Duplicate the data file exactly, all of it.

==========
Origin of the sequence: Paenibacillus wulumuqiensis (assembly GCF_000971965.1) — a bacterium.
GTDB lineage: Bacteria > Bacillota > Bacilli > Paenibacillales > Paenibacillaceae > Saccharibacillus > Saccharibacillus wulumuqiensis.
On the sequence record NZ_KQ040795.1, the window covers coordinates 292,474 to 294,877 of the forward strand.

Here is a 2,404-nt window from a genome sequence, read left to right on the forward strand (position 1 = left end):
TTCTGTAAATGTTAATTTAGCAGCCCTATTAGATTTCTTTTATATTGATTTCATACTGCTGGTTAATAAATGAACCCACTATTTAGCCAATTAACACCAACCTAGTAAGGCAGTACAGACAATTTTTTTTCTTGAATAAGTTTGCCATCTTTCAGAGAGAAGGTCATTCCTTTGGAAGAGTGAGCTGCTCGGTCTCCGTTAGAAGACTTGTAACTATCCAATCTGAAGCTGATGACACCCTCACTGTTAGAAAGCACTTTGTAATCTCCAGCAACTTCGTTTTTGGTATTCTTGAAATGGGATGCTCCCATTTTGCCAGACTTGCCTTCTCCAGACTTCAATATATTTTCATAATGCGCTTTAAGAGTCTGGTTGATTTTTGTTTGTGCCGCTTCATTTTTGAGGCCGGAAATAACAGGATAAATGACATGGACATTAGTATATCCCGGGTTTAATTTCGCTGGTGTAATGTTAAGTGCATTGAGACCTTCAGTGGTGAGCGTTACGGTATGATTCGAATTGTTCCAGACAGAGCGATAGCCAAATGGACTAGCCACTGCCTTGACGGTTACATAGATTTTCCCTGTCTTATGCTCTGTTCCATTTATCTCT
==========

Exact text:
Origin of the sequence: Paenibacillus wulumuqiensis (assembly GCF_000971965.1) — a bacterium.
GTDB lineage: Bacteria > Bacillota > Bacilli > Paenibacillales > Paenibacillaceae > Saccharibacillus > Saccharibacillus wulumuqiensis.
On the sequence record NZ_KQ040795.1, the window covers coordinates 292,474 to 294,877 of the forward strand.

Here is a 2,404-nt window from a genome sequence, read left to right on the forward strand (position 1 = left end):
TTCTGTAAATGTTAATTTAGCAGCCCTATTAGATTTCTTTTATATTGATTTCATACTGCTGGTTAATAAATGAACCCACTATTTAGCCAATTAACACCAACCTAGTAAGGCAGTACAGACAATTTTTTTTCTTGAATAAGTTTGCCATCTTTCAGAGAGAAGGTCATTCCTTTGGAAGAGTGAGCTGCTCGGTCTCCGTTAGAAGACTTGTAACTATCCAATCTGAAGCTGATGACACCCTCACTGTTAGAAAGCACTTTGTAATCTCCAGCAACTTCGTTTTTGGTATTCTTGAAATGGGATGCTCCCATTTTGCCAGACTTGCCTTCTCCAGACTTCAATATATTTTCATAATGCGCTTTAAGAGTCTGGTTGATTTTTGTTTGTGCCGCTTCATTTTTGAGGCCGGAAATAACAGGATAAATGACATGGACATTAGTATATCCCGGGTTTAATTTCGCTGGTGTAATGTTAAGTGCATTGAGACCTTCAGTGGTGAGCGTTACGGTATGATTCGAATTGTTCCAGACAGAGCGATAGCCAAATGGACTAGCCACTGCCTTGACGGTTACATAGATTTTCCCTGTCTTATGCTCTGTTCCATTTATCTCT